# Price Discrimination A monopoly engages in price discrimination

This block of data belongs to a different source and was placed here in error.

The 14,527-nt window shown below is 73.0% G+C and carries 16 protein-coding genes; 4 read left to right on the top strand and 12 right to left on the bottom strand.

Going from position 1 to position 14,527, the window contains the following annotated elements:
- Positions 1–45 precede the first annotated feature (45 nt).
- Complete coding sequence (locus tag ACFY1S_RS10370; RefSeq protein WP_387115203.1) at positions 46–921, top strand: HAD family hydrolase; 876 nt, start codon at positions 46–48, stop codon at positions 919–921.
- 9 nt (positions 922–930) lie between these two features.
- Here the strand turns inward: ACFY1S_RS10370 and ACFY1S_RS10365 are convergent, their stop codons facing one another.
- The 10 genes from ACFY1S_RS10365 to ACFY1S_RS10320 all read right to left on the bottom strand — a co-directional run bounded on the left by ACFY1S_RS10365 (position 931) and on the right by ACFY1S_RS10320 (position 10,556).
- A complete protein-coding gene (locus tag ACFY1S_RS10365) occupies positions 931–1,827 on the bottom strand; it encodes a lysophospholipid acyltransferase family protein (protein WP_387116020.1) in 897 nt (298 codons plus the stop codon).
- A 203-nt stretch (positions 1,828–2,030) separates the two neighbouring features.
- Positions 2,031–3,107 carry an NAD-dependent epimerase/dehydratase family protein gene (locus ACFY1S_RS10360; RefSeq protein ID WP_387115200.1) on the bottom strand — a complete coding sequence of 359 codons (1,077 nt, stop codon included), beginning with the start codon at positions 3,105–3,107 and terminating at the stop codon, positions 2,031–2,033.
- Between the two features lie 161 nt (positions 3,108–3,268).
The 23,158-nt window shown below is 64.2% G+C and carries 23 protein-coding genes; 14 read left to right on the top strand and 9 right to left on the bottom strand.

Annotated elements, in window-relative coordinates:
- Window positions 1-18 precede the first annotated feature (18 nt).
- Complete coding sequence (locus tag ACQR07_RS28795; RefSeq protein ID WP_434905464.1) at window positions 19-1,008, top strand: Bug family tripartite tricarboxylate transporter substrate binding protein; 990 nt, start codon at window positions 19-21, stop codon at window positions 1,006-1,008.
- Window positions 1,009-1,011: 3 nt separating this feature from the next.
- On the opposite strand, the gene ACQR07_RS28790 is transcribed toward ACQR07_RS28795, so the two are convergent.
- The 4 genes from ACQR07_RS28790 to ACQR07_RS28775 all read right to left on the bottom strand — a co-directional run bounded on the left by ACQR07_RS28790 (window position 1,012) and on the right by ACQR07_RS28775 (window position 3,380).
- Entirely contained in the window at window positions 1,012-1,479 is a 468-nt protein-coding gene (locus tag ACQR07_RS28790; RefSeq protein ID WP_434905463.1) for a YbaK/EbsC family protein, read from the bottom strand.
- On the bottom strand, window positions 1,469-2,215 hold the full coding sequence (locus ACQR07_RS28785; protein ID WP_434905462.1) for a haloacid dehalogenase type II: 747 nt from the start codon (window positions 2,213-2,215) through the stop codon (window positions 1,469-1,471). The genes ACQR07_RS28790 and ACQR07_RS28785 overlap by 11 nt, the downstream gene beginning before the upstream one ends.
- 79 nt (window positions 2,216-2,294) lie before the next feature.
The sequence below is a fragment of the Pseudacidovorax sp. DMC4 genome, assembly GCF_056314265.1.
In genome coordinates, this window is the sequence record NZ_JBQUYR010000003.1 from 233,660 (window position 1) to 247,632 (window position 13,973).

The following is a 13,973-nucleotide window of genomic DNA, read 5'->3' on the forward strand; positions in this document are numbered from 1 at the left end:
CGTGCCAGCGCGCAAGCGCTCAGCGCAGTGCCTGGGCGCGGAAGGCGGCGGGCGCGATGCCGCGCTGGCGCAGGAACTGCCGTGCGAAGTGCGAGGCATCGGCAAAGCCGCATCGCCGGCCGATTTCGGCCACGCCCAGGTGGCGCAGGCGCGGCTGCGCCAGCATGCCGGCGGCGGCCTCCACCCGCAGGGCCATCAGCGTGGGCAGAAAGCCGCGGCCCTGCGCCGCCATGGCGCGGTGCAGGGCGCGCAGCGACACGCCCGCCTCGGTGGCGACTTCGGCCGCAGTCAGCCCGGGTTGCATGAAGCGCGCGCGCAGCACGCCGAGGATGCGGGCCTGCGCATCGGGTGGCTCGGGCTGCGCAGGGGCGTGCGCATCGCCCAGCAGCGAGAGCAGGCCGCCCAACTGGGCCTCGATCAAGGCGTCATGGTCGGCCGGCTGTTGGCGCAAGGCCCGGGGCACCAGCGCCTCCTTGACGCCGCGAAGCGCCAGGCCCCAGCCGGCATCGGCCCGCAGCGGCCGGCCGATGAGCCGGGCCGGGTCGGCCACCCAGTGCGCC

• Slides: 15 Price Discrimination A monopoly engages in price discrimination if it is able to sell otherwise identical units of output at different prices n Whether a price discrimination strategy is feasible depends on the inability of buyers to practice arbitrage n ¨ profit-seeking middlemen will destroy any discriminatory pricing scheme if possible n price discrimination becomes possible if resale is costly Perfect Price Discrimination n If each buyer can be separately identified by the monopolist, it may be possible to charge each buyer the maximum price he would be willing to pay for the good ¨ perfect or first-degree price discrimination extracts all consumer surplus n no deadweight loss n Perfect Price Discrimination Price Under perfect price discrimination, the monopolist charges a different price to each buyer The first buyer pays P 1 for Q 1 units P 1 The second buyer pays P 2 for Q 2 -Q 1 units P 2 MC D Q 1 Q 2 Q* The monopolist will continue this way until the marginal buyer is no longer willing to pay the good’s marginal cost Quantity Market Separation Perfect price discrimination requires the monopolist to know the demand function for each potential buyer n A less stringent requirement would be to assume that the monopoly can separate its buyers into a few identifiable markets n ¨ follow a different pricing policy in each market ¨ this is known as third-degree price discrimination Market Separation n n All the monopolist needs to know in this case is the price elasticity of demand for each market If the marginal cost is the same in all markets, The profit-maximizing price will be higher in markets where demand is less elastic Market Separation If two markets are separate, a monopolist can maximize profits by selling its product at different prices in the two markets Price The market with the less elastic demand will be P 1 charged the higher price P 2 MC MC D D MR Quantity in Market 1 MR Q 1* 0 Q 2* Quantity in Market 2 Third-Degree Price Discrimination n Suppose that the demand curves in two separated markets are given by Q 1 = 24 – P 1 Q 2 = 24 – 2 P 2 Suppose that marginal cost is constant and equal to 6 n Profit maximization requires that n MR 1 = 24 – 2 Q 1 = 6 = MR 2 = 12 – Q 2 Third-Degree Price Discrimination n The optimal choices are Q 1 = 9 Q 2 = 6 n The prices that prevail in the two markets are P 1 = 15 P 2 = 9 Third-Degree Price Discrimination n The allocational impact of this policy can be evaluated by calculating the deadweight losses in the two markets ¨ the competitive output would be 18 in market 1 and 12 in market 2 DW 1 = 0. 5(P 1 -MC)(18 -Q 1) = 0. 5(15 -6)(18 -9) = 40. 5 DW 2 = 0. 5(P 2 -MC)(12 -Q 2) = 0. 5(9 -6)(12 -6) = 9 Third-Degree Price Discrimination n If this monopoly was to pursue a singleprice policy, it would use the demand function Q = Q 1 + Q 2 = 48 – 3 P n So marginal revenue would be MR = 16 – (2/3)P n Profit-maximization occurs where Q = 15 P = 11 Third-Degree Price Discrimination n The deadweight loss is smaller with one price than with two: DW = 0. 5(P-MC)(30 -Q) = 0. 5(11 -6)(15) = 37. 5 Discrimination Through Price Schedules n An alternative approach would be for the monopoly to choose a price schedule that provides incentives for buyers to separate themselves depending on how much they wish to buy ¨ again, this is only feasible when there are no arbitrage possibilities Two-Part Tariff n A linear two-part tariff occurs when buyers must pay a fixed fee for the right to consume a good and a uniform price for each unit consumed T(Q) = A + PQ n The monopolist’s goal is to choose A and P to maximize profits, given the demand for the product Two-Part Tariff n Because the average price paid by any demander is T/Q = A/Q + P this tariff is only feasible if those who pay low average prices (those for whom Q is large) cannot resell the good to those who must pay high average prices (those for whom Q is small) Two-Part Tariff One feasible approach for profit maximization would be for the firm to set P = MC and then set A so as to extract the maximum consumer surplus from a set of buyers n This might not be the most profitable approach n In general, optimal pricing schedules will depend on a variety of contingencies n